Wednesday, August 5, 2009

Numbering All the Bones

Title: Numbering All The Bones
Author: Ann Rinaldi
Publisher: Scholastic, 2002
Source: I purchased
ISBN: 0-439-46083-2

I have always loved the work of Ann Rinaldi. Her ability to bring her characters alive while taking the reader on the journey back in time. I was first introduced to her work when my daughter had to read several historical fiction books for her History class. She didn’t seem to like what I had on my shelves so I went to her History teacher. She recommended I get her some books by Ann Rinaldi. She said she had never met anyone who didn’t like to read work by this author. She was correct. This was the turning point in my daughter’s reading life. I, the reading teacher had not been able to get her to crack a book for pleasure and yet this teacher had hit on the one author who would do that.

In Numbering All the Bones we meet Eulinda, a house slave. She was much more than that. Her master was also her father. We start off reading about the accusation of a theft by the master’s first wife to get back at Eulinda for being her husband’s daughter. This resulted in the mistress selling off Eulinda’s youngest brother, who had found the ring. To pay her back, her older brother actually steals the ring for future use. When the mistress dies, the master remarries. His new wife seems to treat Eulinda like an actual member of the family, that is when it is convenient for her in the presence of her husband. As the Civil War Winds down changes take place in the master’s house. With a prison down the road from their plantation, the mistress has found a way to make money off of the situation. At the end of the war a confederate soldier has come to make things right in the abandoned prison. It is learned that 13,000 soldiers, both black and white died there, including Eulinda’s brother. When she finds him she finds the ring and goes about trying to set things right. This is done with the help of Clara Barton.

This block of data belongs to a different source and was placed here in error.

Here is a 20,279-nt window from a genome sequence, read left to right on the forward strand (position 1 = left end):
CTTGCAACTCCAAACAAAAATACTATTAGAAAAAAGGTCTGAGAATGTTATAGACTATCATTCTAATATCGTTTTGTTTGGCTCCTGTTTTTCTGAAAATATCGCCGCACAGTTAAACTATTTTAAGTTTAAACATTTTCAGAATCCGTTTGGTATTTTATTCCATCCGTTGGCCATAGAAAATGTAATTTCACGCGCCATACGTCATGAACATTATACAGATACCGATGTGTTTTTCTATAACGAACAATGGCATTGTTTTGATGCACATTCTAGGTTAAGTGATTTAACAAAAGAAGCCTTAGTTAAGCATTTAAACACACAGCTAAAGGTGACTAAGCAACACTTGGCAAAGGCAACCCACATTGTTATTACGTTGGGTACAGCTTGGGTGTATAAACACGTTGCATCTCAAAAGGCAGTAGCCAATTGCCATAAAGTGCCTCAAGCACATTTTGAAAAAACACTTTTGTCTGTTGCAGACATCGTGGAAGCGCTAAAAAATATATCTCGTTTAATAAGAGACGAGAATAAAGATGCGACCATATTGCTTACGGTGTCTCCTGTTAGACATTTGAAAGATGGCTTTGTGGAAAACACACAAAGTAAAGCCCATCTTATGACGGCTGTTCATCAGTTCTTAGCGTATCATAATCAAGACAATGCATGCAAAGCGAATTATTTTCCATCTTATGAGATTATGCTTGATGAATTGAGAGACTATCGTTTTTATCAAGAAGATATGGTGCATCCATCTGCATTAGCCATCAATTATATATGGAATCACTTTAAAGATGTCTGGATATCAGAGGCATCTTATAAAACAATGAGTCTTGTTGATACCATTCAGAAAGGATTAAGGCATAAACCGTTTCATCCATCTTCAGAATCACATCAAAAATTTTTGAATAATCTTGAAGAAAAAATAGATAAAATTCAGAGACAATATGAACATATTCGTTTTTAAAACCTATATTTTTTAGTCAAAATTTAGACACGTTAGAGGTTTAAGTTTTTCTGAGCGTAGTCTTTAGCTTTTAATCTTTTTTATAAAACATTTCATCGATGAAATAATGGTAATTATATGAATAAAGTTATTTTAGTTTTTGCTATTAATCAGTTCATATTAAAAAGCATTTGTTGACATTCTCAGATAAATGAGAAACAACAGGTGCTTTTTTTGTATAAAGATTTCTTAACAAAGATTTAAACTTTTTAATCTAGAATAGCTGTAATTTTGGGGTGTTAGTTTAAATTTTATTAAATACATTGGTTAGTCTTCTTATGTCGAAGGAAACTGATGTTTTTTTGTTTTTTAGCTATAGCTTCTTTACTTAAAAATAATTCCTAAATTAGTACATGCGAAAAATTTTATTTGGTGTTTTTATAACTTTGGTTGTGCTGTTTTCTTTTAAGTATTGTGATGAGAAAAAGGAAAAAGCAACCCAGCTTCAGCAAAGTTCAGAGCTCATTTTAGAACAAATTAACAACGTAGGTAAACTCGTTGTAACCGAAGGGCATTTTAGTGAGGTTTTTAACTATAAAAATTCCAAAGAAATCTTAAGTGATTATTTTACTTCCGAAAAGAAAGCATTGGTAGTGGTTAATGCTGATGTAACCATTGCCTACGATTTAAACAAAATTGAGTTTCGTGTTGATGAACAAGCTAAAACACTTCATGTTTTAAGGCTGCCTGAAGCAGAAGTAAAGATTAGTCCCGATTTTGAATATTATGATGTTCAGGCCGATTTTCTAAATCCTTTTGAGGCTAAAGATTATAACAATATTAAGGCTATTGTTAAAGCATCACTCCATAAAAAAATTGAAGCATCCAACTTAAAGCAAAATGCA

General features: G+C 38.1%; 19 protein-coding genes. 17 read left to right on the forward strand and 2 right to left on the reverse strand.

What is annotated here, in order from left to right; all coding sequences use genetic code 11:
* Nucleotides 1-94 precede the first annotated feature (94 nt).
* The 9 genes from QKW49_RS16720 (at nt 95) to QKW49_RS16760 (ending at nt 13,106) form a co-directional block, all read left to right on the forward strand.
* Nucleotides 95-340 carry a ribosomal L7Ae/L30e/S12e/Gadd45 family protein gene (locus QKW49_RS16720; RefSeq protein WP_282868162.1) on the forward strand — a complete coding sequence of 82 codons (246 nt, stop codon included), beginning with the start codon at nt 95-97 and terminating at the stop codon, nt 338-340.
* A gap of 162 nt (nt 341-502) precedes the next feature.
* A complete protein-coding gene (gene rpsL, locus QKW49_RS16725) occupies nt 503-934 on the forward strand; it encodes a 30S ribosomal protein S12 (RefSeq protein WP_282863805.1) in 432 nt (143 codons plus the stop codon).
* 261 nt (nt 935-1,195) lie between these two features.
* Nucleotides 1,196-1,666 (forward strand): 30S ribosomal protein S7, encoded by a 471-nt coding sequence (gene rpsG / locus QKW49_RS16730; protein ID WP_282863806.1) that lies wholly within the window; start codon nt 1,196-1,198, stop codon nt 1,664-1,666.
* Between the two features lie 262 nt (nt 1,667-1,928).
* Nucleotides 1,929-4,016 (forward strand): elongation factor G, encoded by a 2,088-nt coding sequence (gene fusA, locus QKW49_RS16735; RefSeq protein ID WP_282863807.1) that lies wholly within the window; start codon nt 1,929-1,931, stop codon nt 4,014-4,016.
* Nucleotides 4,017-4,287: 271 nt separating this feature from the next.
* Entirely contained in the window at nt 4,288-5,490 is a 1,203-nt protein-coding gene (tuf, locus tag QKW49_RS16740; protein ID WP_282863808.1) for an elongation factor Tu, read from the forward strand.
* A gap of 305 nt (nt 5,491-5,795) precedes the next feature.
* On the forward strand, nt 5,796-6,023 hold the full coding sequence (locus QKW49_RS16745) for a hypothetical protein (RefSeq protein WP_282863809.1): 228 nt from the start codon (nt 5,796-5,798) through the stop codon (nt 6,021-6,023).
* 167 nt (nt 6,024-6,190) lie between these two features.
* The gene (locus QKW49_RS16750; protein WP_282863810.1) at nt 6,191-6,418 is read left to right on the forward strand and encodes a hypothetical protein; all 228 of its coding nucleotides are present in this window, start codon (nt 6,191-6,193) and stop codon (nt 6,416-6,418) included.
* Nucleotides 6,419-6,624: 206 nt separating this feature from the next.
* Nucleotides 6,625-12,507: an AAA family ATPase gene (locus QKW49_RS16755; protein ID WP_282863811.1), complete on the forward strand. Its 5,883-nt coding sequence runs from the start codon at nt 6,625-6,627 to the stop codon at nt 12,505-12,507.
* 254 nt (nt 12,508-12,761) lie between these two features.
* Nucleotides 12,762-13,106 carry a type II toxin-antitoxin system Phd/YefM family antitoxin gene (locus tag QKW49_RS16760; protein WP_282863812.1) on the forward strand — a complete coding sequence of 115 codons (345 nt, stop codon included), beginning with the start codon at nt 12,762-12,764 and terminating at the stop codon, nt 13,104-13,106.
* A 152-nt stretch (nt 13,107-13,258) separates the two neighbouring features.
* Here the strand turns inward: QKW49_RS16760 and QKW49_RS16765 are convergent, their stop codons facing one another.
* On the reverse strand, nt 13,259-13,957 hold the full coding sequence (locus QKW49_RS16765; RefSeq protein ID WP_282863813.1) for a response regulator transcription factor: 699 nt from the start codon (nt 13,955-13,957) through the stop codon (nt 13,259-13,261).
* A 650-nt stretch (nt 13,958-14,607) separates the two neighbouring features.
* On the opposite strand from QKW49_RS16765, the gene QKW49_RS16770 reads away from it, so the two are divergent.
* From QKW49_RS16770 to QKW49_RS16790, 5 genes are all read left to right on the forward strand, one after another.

I felt so sorry for Eulinda being in a situation where she felt she didn’t fit into either world. Although she was a fictional character, most of the other characters were not. I am sure there were many people like Eulinda during this time who took a stand for what was right. This is probably one of the best Civil War book I have read in a long time and one I will proudly recommend to my students. I gave this a rating of 5 out of 5

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